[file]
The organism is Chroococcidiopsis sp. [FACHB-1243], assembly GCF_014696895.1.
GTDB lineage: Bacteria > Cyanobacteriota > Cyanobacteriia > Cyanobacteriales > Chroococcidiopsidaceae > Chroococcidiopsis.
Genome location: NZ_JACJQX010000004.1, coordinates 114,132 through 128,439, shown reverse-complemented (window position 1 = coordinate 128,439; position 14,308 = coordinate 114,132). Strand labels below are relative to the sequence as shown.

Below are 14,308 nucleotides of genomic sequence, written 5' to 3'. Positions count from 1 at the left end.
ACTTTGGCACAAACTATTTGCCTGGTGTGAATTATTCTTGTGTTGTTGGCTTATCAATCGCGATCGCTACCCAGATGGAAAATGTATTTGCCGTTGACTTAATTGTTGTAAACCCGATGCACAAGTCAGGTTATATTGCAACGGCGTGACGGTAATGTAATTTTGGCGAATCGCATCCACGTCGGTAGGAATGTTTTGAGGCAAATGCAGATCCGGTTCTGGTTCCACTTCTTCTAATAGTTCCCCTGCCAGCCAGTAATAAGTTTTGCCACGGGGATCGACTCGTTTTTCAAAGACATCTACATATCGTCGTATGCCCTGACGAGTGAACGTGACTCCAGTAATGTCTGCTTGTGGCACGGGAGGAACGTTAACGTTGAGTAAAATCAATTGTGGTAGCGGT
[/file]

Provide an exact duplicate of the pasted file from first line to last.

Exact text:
The organism is Chroococcidiopsis sp. [FACHB-1243], assembly GCF_014696895.1.
GTDB lineage: Bacteria > Cyanobacteriota > Cyanobacteriia > Cyanobacteriales > Chroococcidiopsidaceae > Chroococcidiopsis.
Genome location: NZ_JACJQX010000004.1, coordinates 114,132 through 128,439, shown reverse-complemented (window position 1 = coordinate 128,439; position 14,308 = coordinate 114,132). Strand labels below are relative to the sequence as shown.

Below are 14,308 nucleotides of genomic sequence, written 5' to 3'. Positions count from 1 at the left end.
ACTTTGGCACAAACTATTTGCCTGGTGTGAATTATTCTTGTGTTGTTGGCTTATCAATCGCGATCGCTACCCAGATGGAAAATGTATTTGCCGTTGACTTAATTGTTGTAAACCCGATGCACAAGTCAGGTTATATTGCAACGGCGTGACGGTAATGTAATTTTGGCGAATCGCATCCACGTCGGTAGGAATGTTTTGAGGCAAATGCAGATCCGGTTCTGGTTCCACTTCTTCTAATAGTTCCCCTGCCAGCCAGTAATAAGTTTTGCCACGGGGATCGACTCGTTTTTCAAAGACATCTACATATCGTCGTATGCCCTGACGAGTGAACGTGACTCCAGTAATGTCTGCTTGTGGCACGGGAGGAACGTTAACGTTGAGTAAAATCAATTGTGGTAGCGGT